PM Albanese should defy criticism from the Murdoch press and repeal tax cuts benefitting high-income earners, writes Paul Begley.
THE COMBINATION of the Albanese Government assuming office on 22 May, combined with the teal Independents sweeping some of the most entitled and incompetent Tories from their long-held heartland seats, was a great relief to many Australian voters, myself included.
It compared favourably with the sense of relief felt at the defeat of the criminally inclined U.S. President in 2020 and the successful Liberal Party spill against the eccentric, if somewhat weird Prime Minister Tony Abbott in Australia in 2014.
In each case, a large part of the relief wasn’t so much the successes of Malcolm Turnbull, Joe Biden or Anthony Albanese as the jettisoning from power of Tony Abbott, Donald Trump and Scott Morrison. Each officeholder had displayed his gross unsuitability to exercise power on the grounds of incompetence, corruption and a lack of any real inclination to govern for other than base reasons connected to personal vanity and catering to sectional interests.
While they were a significant improvement on their discredited predecessors, Turnbull proved disappointing and Biden similarly, so much so that he might suffer significant losses in the 2022 mid-term U.S. elections.
Biden has not been able to live up to his promise to bring his long congressional experience to the critical business of getting his programs through the House and the Senate. Democrat mavericks in Joe Manchin and Krysten Sinema have plenty to answer for in that failing, but the buck stops with the leader — Biden.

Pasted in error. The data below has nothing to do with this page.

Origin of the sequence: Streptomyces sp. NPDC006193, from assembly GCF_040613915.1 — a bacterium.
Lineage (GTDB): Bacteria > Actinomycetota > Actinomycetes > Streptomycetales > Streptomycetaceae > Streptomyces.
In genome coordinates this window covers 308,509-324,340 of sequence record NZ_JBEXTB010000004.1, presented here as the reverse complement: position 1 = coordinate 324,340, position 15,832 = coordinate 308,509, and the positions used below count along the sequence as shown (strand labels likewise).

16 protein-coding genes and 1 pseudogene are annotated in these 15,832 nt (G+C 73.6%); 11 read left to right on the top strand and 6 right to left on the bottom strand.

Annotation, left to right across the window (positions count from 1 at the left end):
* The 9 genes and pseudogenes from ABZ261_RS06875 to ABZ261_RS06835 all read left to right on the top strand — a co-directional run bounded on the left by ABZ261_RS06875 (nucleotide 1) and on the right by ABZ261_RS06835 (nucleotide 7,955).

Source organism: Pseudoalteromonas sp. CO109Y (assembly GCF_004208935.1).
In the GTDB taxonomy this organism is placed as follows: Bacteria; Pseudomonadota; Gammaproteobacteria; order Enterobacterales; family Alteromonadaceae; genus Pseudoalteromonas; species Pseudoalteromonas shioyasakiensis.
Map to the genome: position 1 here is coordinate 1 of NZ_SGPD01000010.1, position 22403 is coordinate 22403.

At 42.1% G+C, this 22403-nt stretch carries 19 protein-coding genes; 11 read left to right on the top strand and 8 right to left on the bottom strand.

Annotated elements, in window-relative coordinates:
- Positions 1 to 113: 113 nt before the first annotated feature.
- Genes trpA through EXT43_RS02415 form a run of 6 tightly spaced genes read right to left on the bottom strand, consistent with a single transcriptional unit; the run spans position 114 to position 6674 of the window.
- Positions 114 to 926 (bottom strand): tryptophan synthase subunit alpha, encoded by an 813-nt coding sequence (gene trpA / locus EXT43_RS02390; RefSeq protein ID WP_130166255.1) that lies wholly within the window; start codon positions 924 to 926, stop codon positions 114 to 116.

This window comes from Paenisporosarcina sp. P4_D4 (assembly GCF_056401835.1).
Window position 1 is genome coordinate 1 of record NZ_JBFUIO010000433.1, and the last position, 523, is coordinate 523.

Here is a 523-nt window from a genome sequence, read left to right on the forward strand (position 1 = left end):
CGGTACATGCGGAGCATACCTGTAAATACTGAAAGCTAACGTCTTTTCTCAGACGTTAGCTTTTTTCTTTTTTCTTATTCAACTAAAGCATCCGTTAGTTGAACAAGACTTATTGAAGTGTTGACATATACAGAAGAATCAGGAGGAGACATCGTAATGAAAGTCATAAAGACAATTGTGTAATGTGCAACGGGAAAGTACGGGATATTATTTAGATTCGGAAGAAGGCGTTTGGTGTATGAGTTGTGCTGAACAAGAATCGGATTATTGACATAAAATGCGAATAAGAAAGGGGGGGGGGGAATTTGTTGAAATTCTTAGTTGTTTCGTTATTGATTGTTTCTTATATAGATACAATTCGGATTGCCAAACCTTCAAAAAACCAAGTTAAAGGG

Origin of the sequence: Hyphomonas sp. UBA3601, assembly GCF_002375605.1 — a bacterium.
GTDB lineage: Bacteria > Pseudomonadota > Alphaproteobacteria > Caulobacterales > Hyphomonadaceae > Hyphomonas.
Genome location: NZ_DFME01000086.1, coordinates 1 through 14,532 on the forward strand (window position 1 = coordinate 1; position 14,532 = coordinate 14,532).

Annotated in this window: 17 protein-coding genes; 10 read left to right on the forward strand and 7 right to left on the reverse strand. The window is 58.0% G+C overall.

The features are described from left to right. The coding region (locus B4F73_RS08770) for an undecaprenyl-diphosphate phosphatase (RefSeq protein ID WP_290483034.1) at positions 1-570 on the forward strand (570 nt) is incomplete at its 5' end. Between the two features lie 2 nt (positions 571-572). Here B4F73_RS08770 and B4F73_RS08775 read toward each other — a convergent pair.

Turnbull, for his part, came to office with an approval rating north of 60 per cent. A big part of that was because he was not Abbott and also that he signified the promise that he could do something useful about energy and climate policy.
But all he could do in plain sight was promote his enemies. He put Morrison into the Treasury and Opposition Leader Peter Dutton into an increasingly monstrous portfolio that combined some of the most politically invasive parts of Home Affairs, Immigration, border protection and Attorney General Departments, invasive in the sense that Dutton enjoyed ever-increasing powers to play Big Brother.
Albanese enjoys the substantial advantage of not being Scott Morrison, but he also engaged the voter during his short-lived campaign with the promise of being able and willing to do politics differently.
Voters of different persuasions would have interpreted that promise in ways that suited where they were coming from, but there was a strong consensus around the issues of gender equity, energy policy and climate change, transparency and integrity in government. There was also a response to the COVID pandemic that Morrison had sold to the voter as a rear-vision mirror issue, that has since found a new life in a more contagious and vaccine-resistant present with the BA-4 and BA-5 subvariants.